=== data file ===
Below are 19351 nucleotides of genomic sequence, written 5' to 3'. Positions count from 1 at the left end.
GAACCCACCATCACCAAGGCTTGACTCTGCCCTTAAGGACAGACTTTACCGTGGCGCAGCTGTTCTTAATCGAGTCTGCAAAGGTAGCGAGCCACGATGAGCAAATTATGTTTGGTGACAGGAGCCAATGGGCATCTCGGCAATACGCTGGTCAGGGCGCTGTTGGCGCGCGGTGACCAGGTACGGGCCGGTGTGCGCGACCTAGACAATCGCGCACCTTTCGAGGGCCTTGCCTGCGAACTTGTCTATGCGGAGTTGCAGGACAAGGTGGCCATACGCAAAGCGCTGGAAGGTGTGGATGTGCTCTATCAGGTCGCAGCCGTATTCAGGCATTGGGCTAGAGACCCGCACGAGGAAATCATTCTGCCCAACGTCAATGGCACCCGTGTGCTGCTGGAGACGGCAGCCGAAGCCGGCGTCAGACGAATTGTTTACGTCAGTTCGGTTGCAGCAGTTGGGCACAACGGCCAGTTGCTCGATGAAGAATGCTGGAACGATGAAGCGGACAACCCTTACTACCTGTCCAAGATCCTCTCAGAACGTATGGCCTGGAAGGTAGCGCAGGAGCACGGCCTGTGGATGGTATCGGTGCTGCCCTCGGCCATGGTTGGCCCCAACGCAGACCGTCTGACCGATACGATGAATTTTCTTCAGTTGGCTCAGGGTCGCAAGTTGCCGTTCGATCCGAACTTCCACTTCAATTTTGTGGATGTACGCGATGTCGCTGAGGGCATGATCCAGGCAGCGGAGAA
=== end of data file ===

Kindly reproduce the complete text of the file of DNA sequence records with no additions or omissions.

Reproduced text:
Below are 19351 nucleotides of genomic sequence, written 5' to 3'. Positions count from 1 at the left end.
GAACCCACCATCACCAAGGCTTGACTCTGCCCTTAAGGACAGACTTTACCGTGGCGCAGCTGTTCTTAATCGAGTCTGCAAAGGTAGCGAGCCACGATGAGCAAATTATGTTTGGTGACAGGAGCCAATGGGCATCTCGGCAATACGCTGGTCAGGGCGCTGTTGGCGCGCGGTGACCAGGTACGGGCCGGTGTGCGCGACCTAGACAATCGCGCACCTTTCGAGGGCCTTGCCTGCGAACTTGTCTATGCGGAGTTGCAGGACAAGGTGGCCATACGCAAAGCGCTGGAAGGTGTGGATGTGCTCTATCAGGTCGCAGCCGTATTCAGGCATTGGGCTAGAGACCCGCACGAGGAAATCATTCTGCCCAACGTCAATGGCACCCGTGTGCTGCTGGAGACGGCAGCCGAAGCCGGCGTCAGACGAATTGTTTACGTCAGTTCGGTTGCAGCAGTTGGGCACAACGGCCAGTTGCTCGATGAAGAATGCTGGAACGATGAAGCGGACAACCCTTACTACCTGTCCAAGATCCTCTCAGAACGTATGGCCTGGAAGGTAGCGCAGGAGCACGGCCTGTGGATGGTATCGGTGCTGCCCTCGGCCATGGTTGGCCCCAACGCAGACCGTCTGACCGATACGATGAATTTTCTTCAGTTGGCTCAGGGTCGCAAGTTGCCGTTCGATCCGAACTTCCACTTCAATTTTGTGGATGTACGCGATGTCGCTGAGGGCATGATCCAGGCAGCGGAGAA